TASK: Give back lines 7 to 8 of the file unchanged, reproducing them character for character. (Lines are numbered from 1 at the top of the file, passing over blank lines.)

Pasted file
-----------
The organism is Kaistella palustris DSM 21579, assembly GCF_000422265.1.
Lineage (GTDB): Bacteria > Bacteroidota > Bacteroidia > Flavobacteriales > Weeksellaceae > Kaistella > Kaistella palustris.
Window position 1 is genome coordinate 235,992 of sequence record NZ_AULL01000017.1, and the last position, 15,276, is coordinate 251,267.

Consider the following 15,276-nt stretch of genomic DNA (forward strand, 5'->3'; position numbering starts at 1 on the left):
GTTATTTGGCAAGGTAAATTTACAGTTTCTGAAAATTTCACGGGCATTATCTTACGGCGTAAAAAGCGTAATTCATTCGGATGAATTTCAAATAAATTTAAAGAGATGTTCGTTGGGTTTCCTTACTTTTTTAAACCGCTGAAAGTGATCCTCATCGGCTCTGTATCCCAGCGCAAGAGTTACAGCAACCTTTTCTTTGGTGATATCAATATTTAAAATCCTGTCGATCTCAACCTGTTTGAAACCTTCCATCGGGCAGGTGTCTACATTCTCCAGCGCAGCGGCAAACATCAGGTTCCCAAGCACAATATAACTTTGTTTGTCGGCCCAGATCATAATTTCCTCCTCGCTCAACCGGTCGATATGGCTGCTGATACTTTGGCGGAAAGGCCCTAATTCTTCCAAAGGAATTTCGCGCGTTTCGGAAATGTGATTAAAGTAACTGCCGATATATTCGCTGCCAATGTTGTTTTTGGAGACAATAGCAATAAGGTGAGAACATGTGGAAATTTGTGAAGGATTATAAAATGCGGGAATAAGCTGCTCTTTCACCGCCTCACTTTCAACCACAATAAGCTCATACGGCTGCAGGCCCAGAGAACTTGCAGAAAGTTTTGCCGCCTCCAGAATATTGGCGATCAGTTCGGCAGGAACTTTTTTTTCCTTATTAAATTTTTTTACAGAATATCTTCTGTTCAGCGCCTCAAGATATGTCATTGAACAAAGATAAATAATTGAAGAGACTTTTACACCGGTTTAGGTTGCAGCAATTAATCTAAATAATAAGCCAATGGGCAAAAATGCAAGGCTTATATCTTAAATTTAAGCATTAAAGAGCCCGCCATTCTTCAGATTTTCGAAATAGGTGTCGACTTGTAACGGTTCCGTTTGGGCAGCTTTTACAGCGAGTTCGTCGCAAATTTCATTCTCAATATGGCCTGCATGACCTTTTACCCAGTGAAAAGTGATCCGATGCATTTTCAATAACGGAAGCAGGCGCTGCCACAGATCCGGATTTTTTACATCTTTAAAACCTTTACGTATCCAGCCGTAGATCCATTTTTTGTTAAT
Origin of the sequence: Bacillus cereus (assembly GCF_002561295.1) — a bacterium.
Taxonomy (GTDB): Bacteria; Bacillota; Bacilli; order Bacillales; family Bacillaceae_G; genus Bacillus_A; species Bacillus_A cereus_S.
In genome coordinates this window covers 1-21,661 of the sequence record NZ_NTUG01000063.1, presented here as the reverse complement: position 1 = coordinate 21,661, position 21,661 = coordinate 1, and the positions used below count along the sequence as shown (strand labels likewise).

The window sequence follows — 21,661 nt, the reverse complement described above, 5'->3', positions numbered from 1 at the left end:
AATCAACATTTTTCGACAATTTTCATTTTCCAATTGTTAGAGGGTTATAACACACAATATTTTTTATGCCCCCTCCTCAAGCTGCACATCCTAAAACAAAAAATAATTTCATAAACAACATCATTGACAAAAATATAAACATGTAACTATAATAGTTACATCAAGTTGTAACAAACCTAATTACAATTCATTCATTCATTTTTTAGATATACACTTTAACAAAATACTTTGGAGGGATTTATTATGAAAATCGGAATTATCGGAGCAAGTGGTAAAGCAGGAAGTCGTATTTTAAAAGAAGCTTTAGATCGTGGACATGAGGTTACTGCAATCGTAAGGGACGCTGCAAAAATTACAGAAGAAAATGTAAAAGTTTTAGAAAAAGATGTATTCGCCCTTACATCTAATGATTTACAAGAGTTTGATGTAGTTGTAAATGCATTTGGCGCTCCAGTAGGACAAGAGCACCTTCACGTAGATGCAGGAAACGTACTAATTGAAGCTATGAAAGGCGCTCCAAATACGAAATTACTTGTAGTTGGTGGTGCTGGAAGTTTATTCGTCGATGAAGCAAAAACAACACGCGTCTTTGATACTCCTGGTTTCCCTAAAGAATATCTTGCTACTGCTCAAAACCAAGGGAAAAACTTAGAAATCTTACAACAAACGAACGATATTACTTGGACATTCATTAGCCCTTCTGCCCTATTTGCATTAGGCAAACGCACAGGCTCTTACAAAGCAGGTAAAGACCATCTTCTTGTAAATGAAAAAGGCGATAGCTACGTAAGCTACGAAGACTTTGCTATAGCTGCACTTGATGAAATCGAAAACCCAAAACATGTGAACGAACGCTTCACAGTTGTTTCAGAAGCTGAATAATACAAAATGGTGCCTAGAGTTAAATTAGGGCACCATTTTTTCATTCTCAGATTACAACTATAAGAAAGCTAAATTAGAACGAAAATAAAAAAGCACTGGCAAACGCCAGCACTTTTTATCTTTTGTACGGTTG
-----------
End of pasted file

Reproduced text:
Taxonomy (GTDB): Bacteria; Bacillota; Bacilli; order Bacillales; family Bacillaceae_G; genus Bacillus_A; species Bacillus_A cereus_S.
In genome coordinates this window covers 1-21,661 of the sequence record NZ_NTUG01000063.1, presented here as the reverse complement: position 1 = coordinate 21,661, position 21,661 = coordinate 1, and the positions used below count along the sequence as shown (strand labels likewise).